West Main Street. c1908?

January 11th, 2013

View of Main Street, Rochester, NY. c.1908. [PHOTO: Detroit Publishing Co. via Library of Congress]
Here’s one heck of a photo – Rochester’s Main Street around the turn of the last century. It was snapped from a fire escape at 102 W. Main, near the corner of N. Plymouth Avenue, looking east. Make sure you click on the image and zoom all the way in for all the incredible detail. Across the street you’ll notice some pretty major landmarks. The most obvious one being Hotel Rochester on the far right…

A U.S. Mail wagon on W. Main St. in front of Hotel Rochester. [PHOTO: Detroit Publishing Co. via Library of Congress]
The Hotel Rochester was built on the site of the National Hotel in 1907. This is what leads me to believe this photo was taken soon after. That, and also the streetlights shown are of a style replaced at the end of 1913. Hotel Rochester was nine-stories tall and occupied the corner of Main Street West and S. Plymouth Ave. until December 1999 when it was imploded external link. Check out the cute little horse-drawn U.S. Mail wagon parked in the street.

National Theatre. Rochester, NY. c.1908. [PHOTO: Detroit Publishing Co. via Library of Congress]
Immediately to the left is the National Theatre (duh) with its wonderfully ornate marquee and signs. And to the left of it, was a building occupied by C.B. Woodworth; a perfumery business. According to this article external link, Woodworth was a big deal in the world of cosmetics. “By the end of the American Civil War, with branches in New York City, Chicago, Baltimore and New Orleans, the company was rated as one of America’s leading perfumers.” They were well known for their innovative vanity case designs which were both functional and beautiful – items women were proud to show off. That led to a big business which was eventually acquired by the French perfume house, Bourjois. Woodworth was the first American perfume company to ever “suffer” this fate.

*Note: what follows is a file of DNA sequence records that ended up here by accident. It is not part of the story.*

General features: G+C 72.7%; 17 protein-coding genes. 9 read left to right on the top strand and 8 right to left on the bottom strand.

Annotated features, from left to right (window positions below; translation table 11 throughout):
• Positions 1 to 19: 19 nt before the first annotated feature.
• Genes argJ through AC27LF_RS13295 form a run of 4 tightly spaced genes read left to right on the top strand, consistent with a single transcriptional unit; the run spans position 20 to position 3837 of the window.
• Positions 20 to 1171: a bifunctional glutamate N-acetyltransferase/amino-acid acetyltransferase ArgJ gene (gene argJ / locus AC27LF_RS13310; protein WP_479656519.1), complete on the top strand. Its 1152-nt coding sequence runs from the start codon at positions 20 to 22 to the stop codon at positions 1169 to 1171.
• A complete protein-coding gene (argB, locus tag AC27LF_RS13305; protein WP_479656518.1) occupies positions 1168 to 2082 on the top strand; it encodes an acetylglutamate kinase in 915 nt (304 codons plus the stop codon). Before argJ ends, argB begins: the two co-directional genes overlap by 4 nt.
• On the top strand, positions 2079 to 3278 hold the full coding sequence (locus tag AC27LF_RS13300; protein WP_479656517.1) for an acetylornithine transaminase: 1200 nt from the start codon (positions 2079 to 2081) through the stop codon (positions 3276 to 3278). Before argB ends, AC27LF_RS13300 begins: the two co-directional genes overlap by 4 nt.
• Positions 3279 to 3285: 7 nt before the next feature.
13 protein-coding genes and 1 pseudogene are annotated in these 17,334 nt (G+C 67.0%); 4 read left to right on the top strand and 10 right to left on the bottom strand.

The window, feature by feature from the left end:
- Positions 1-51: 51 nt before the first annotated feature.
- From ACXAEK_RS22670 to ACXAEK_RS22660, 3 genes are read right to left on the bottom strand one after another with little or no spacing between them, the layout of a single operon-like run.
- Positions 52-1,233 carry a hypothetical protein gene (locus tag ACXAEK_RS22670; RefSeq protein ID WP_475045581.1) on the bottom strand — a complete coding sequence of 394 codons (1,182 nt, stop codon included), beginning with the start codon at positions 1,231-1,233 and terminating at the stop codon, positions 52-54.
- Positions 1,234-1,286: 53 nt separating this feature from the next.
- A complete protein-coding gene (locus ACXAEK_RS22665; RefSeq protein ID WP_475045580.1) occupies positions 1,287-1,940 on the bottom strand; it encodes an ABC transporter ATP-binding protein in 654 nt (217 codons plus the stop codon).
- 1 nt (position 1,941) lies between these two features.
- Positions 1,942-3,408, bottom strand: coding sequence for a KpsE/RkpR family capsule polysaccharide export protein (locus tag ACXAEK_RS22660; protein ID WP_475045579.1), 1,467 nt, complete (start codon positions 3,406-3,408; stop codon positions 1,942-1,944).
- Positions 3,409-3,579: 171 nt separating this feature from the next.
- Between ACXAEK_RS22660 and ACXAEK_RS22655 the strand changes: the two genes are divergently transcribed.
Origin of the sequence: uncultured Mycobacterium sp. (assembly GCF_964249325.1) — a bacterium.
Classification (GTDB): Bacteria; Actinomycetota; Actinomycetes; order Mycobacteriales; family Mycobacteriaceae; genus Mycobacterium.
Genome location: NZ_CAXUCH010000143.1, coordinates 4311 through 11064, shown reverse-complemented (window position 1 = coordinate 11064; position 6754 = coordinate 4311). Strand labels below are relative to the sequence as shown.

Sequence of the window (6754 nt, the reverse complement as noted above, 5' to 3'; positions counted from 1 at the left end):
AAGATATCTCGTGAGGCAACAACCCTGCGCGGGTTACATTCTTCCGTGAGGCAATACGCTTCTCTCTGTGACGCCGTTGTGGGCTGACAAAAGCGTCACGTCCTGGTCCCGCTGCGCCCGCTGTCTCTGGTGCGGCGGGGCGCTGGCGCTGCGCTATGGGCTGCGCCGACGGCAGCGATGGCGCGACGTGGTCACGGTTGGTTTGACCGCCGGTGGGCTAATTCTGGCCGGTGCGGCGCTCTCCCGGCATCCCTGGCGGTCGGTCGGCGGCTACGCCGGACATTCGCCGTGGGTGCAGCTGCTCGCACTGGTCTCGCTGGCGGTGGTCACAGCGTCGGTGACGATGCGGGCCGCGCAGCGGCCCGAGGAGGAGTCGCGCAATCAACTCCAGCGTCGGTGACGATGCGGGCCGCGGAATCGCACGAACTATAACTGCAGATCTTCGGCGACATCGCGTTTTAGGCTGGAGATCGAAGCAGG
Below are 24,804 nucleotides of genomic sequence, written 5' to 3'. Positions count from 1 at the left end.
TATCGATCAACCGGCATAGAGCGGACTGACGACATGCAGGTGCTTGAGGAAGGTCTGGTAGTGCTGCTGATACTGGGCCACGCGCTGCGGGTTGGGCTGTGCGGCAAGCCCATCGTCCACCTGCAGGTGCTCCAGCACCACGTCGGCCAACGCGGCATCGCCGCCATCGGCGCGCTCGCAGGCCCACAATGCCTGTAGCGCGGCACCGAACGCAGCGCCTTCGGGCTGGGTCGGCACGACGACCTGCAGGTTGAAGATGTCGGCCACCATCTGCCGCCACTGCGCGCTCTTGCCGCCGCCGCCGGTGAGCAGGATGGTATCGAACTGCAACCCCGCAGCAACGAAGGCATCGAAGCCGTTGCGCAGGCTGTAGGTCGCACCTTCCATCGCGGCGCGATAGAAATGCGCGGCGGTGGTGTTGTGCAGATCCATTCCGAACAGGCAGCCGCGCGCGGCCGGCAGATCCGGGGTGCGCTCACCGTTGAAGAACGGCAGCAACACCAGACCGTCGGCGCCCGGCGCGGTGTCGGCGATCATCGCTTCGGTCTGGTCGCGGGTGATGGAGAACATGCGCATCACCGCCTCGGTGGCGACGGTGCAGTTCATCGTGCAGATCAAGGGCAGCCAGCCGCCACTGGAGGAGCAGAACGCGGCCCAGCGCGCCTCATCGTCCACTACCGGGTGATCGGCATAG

This has to be one of the skinniest buildings on Main Street. It's wedged between the Rochester Savings Bank and perfume manufacturer C.B. Woodworth. Rochester, NY. c.1908. [PHOTO: Detroit Publishing Co. via Library of Congress]
I love the little building wedged between Woodworth’s and the big Rochester Savings Bank on the corner. It reminds me of the narrow houses lining the canals of Amsterdam. Wonderfully urban! They used every square inch of available real estate and they did so with pride. I also love the stray dog running loose in the street.